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  • Una aproximación lexicográfica a los insultos de grupo en Uruguay.Ana Clara Polakof & Andrés de Azevedo - 2020 - Textos En Proceso 6 (1).
    El presente trabajo tiene por cometido incursionar en el estudio de los insultos de grupo –expresiones lingüísticas utilizadas para expresar una actitud peyorativa hacia una persona como integrante de un colectivo– desde un abordaje lexicográfico. Tal perspectiva toma algunos posicionamientos y planteos del debate actual sobre los insultos de grupo provenientes de la filosofía del lenguaje con el fin de iluminar sus posibles consecuencias en la confección y análisis de los diccionarios. Sobre la base de Pullum, y el empleo de (...)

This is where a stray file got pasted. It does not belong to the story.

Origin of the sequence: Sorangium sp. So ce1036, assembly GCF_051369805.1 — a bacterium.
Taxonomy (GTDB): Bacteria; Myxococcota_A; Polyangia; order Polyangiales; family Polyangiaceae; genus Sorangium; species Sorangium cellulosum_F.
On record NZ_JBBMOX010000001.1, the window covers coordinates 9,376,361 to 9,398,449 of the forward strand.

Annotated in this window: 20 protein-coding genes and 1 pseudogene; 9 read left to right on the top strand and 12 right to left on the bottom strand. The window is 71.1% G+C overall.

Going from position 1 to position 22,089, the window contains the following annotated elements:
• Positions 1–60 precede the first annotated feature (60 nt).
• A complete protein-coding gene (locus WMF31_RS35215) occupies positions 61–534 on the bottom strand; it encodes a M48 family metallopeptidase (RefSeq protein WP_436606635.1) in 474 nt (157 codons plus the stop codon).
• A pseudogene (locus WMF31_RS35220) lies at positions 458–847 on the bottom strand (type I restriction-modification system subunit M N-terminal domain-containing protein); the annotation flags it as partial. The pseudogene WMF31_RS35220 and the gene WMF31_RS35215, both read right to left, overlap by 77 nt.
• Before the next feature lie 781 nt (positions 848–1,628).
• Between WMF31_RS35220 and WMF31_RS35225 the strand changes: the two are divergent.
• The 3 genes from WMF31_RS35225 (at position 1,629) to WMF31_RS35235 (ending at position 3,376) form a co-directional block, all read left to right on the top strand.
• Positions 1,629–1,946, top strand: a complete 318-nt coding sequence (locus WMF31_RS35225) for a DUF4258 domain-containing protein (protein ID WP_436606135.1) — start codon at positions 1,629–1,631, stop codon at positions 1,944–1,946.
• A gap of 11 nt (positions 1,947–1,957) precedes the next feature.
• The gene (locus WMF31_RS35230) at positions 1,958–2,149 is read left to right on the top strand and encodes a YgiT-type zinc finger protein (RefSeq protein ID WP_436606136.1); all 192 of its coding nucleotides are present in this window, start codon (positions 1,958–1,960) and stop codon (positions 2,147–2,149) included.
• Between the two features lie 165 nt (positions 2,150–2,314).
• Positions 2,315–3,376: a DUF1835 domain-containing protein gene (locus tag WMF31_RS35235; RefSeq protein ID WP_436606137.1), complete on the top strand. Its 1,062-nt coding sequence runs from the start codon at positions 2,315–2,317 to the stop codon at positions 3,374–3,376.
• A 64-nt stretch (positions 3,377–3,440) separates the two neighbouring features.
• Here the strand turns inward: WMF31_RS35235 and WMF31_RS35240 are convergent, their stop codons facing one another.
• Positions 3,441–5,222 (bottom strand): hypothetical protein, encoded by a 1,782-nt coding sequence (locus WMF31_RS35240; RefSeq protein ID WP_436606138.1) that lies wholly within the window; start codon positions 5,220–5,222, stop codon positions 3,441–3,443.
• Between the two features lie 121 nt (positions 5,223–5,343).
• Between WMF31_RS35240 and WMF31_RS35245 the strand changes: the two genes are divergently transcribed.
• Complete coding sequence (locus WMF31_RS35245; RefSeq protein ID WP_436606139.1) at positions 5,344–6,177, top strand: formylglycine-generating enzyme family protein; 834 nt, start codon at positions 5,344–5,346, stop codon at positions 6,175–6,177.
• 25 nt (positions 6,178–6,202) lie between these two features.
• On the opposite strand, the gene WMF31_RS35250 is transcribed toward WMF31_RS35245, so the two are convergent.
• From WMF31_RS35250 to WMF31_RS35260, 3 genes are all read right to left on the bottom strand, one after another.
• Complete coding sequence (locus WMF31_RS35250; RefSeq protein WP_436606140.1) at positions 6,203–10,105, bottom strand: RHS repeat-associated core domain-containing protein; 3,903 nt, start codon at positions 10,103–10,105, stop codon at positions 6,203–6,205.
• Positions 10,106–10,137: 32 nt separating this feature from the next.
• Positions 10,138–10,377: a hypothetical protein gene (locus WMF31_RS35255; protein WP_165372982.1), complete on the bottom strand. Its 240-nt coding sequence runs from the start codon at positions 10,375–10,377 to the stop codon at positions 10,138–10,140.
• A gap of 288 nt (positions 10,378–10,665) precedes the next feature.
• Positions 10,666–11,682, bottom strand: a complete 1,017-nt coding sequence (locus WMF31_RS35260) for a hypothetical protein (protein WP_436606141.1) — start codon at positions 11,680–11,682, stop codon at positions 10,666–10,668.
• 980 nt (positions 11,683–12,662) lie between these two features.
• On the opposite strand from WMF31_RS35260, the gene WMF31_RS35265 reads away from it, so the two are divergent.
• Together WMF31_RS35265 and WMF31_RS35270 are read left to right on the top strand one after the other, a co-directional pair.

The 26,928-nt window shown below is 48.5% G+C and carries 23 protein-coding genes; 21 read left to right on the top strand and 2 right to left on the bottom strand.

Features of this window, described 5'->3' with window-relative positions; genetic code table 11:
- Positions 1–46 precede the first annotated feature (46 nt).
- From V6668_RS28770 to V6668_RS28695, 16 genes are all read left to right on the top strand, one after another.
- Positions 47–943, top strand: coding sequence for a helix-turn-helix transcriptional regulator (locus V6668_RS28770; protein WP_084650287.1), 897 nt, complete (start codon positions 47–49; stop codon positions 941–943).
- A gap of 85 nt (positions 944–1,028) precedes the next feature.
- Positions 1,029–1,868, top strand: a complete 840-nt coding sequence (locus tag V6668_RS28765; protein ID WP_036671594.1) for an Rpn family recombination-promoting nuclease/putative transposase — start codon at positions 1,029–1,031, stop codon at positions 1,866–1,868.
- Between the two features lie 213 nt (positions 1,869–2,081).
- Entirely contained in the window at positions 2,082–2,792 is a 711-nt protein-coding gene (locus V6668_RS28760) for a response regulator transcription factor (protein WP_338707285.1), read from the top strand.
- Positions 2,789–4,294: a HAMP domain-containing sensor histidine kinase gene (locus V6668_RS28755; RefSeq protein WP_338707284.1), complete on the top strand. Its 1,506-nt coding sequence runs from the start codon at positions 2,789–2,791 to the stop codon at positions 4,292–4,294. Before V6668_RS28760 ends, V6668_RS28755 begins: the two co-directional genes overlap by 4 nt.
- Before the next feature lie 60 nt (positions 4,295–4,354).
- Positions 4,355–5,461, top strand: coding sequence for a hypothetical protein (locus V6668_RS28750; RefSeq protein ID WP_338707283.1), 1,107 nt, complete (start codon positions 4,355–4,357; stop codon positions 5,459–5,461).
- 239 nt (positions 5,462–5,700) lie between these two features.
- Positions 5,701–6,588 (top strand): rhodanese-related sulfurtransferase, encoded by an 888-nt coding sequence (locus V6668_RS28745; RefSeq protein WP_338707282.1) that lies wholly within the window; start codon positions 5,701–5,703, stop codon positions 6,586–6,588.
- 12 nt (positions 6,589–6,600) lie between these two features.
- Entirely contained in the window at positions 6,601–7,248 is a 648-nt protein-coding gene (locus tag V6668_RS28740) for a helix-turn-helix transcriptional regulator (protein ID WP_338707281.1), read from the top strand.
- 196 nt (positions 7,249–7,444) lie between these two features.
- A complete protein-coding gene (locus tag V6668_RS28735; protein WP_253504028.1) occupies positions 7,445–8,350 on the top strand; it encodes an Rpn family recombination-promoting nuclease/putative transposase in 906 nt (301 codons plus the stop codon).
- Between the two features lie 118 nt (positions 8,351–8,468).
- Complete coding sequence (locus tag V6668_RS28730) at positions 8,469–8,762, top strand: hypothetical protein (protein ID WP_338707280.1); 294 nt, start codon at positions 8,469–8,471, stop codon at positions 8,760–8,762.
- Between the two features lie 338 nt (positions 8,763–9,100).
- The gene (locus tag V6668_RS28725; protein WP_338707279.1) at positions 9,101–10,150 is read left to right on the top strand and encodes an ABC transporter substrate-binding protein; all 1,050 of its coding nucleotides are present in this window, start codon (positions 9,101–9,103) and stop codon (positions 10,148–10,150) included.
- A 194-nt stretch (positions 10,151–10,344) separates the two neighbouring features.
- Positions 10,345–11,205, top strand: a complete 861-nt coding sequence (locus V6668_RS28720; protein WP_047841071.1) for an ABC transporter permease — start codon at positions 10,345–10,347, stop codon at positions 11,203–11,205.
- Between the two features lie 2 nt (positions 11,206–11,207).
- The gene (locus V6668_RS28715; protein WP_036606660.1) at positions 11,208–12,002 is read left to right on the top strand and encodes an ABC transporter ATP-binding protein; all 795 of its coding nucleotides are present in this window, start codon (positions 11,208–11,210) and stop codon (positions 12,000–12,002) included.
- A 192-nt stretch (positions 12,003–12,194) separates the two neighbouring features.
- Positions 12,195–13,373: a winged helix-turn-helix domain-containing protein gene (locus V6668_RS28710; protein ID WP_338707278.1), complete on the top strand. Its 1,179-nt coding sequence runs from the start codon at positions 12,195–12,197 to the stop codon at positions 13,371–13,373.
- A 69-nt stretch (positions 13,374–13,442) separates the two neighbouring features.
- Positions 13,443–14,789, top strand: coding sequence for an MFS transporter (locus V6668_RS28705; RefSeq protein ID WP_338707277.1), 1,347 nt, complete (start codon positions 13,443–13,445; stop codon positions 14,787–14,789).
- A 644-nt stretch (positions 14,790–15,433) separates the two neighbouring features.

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  • Busting the Ghost of Neutral Counterparts.Jennifer Foster - unknown
    Philosophers have nearly universally assumed that some highly general semantic relationship obtains between slurs and so-called “neutral counterpart” terms. This assumption has been fleshed out in different ways. On all extant accounts, however, it implies an unmotivated distinction between paradigmatic slur/“neutral counterpart” pairs and many pairs that theorists haven’t considered, including `chick flick’/`romantic comedy’, `stoner’/`cannabis user’, and `liberal’/`libtard’. For pairs like these, the most intuitive theory of the target relationship involves overlap––both in (presumed) extension and associated stereotypes. Since (I argue) (...)
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  • Kindhood and Essentialism: Evidence From Language.Katherine Ritchie & Joshua Knobe - 2020 - In Marjorie Rhodes (ed.), Advances in Child Development and Behavior.